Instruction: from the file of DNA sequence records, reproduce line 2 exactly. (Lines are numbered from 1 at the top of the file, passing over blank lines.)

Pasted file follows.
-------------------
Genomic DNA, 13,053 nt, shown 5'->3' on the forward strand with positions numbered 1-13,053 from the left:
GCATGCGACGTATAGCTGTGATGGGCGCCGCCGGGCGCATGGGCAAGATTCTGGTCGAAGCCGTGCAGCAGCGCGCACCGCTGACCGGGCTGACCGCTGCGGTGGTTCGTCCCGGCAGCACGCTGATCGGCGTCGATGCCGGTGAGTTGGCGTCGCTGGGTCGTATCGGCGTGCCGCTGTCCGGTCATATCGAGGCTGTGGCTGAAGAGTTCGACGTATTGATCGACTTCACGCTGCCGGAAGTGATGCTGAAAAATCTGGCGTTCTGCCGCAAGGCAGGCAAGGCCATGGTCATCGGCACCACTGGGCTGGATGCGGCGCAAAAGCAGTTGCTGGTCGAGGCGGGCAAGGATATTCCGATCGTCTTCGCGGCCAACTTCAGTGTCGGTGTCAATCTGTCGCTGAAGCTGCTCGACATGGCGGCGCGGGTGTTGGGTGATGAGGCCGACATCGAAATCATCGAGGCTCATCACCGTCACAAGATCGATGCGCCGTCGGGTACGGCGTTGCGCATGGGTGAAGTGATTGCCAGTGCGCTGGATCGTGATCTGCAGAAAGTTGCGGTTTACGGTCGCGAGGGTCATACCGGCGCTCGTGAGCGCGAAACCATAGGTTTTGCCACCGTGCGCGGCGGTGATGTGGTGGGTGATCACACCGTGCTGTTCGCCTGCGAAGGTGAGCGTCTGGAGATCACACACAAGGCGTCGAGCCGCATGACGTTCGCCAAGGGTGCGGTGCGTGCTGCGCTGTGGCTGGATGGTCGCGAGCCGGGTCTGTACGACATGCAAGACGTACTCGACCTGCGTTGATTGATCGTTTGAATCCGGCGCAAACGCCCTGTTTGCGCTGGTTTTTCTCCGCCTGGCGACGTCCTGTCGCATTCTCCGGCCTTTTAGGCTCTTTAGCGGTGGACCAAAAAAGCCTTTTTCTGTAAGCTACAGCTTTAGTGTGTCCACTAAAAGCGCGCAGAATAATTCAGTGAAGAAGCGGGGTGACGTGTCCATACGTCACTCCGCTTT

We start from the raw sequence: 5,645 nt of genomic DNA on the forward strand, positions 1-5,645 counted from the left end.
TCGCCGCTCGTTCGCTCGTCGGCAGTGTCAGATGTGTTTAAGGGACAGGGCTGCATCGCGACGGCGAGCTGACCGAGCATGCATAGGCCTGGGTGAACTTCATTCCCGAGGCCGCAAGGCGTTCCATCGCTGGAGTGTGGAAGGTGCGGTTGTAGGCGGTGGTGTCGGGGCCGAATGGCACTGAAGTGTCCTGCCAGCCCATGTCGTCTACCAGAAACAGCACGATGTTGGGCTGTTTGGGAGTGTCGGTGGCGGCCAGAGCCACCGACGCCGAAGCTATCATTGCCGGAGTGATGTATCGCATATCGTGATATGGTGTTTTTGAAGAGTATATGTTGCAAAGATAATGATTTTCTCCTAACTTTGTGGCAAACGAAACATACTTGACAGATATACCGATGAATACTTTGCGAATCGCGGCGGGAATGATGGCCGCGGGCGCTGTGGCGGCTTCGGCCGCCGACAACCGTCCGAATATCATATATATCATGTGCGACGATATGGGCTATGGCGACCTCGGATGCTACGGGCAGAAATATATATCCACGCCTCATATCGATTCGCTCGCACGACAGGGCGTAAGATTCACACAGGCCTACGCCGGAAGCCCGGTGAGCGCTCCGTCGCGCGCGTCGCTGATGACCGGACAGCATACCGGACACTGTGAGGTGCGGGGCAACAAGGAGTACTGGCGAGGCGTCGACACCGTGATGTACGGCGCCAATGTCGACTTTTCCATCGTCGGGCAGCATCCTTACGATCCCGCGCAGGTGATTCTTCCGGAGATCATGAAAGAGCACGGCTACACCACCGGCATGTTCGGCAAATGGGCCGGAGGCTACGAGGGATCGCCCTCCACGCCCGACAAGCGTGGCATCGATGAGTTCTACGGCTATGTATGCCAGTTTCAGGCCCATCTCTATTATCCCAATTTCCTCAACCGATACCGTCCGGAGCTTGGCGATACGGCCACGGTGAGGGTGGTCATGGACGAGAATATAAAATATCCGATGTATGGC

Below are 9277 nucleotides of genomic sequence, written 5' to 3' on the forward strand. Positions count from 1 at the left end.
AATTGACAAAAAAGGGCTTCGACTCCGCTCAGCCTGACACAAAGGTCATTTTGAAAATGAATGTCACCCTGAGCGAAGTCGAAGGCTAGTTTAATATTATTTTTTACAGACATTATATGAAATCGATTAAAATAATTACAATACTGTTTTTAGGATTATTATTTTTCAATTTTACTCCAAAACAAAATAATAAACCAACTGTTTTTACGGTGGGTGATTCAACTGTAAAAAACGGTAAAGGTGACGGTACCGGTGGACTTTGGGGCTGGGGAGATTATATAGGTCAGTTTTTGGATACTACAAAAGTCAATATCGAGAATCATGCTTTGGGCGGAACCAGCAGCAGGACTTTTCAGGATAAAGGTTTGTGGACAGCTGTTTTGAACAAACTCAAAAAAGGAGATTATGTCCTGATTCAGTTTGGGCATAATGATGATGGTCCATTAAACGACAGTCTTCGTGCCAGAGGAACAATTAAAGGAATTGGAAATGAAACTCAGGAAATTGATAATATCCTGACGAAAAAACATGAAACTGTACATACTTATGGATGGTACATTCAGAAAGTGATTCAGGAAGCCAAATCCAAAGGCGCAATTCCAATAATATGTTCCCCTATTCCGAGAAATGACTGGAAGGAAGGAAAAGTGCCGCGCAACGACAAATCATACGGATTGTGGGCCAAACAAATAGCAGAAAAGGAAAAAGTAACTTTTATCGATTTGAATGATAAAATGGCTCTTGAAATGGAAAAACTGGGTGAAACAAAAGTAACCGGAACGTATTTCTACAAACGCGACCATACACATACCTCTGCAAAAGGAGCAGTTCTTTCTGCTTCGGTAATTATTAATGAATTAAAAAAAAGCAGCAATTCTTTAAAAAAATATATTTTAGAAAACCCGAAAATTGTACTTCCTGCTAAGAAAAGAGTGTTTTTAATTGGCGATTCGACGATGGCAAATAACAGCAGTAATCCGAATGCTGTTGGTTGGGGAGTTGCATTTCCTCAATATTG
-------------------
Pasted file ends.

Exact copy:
GCATGCGACGTATAGCTGTGATGGGCGCCGCCGGGCGCATGGGCAAGATTCTGGTCGAAGCCGTGCAGCAGCGCGCACCGCTGACCGGGCTGACCGCTGCGGTGGTTCGTCCCGGCAGCACGCTGATCGGCGTCGATGCCGGTGAGTTGGCGTCGCTGGGTCGTATCGGCGTGCCGCTGTCCGGTCATATCGAGGCTGTGGCTGAAGAGTTCGACGTATTGATCGACTTCACGCTGCCGGAAGTGATGCTGAAAAATCTGGCGTTCTGCCGCAAGGCAGGCAAGGCCATGGTCATCGGCACCACTGGGCTGGATGCGGCGCAAAAGCAGTTGCTGGTCGAGGCGGGCAAGGATATTCCGATCGTCTTCGCGGCCAACTTCAGTGTCGGTGTCAATCTGTCGCTGAAGCTGCTCGACATGGCGGCGCGGGTGTTGGGTGATGAGGCCGACATCGAAATCATCGAGGCTCATCACCGTCACAAGATCGATGCGCCGTCGGGTACGGCGTTGCGCATGGGTGAAGTGATTGCCAGTGCGCTGGATCGTGATCTGCAGAAAGTTGCGGTTTACGGTCGCGAGGGTCATACCGGCGCTCGTGAGCGCGAAACCATAGGTTTTGCCACCGTGCGCGGCGGTGATGTGGTGGGTGATCACACCGTGCTGTTCGCCTGCGAAGGTGAGCGTCTGGAGATCACACACAAGGCGTCGAGCCGCATGACGTTCGCCAAGGGTGCGGTGCGTGCTGCGCTGTGGCTGGATGGTCGCGAGCCGGGTCTGTACGACATGCAAGACGTACTCGACCTGCGTTGATTGATCGTTTGAATCCGGCGCAAACGCCCTGTTTGCGCTGGTTTTTCTCCGCCTGGCGACGTCCTGTCGCATTCTCCGGCCTTTTAGGCTCTTTAGCGGTGGACCAAAAAAGCCTTTTTCTGTAAGCTACAGCTTTAGTGTGTCCACTAAAAGCGCGCAGAATAATTCAGTGAAGAAGCGGGGTGACGTGTCCATACGTCACTCCGCTTT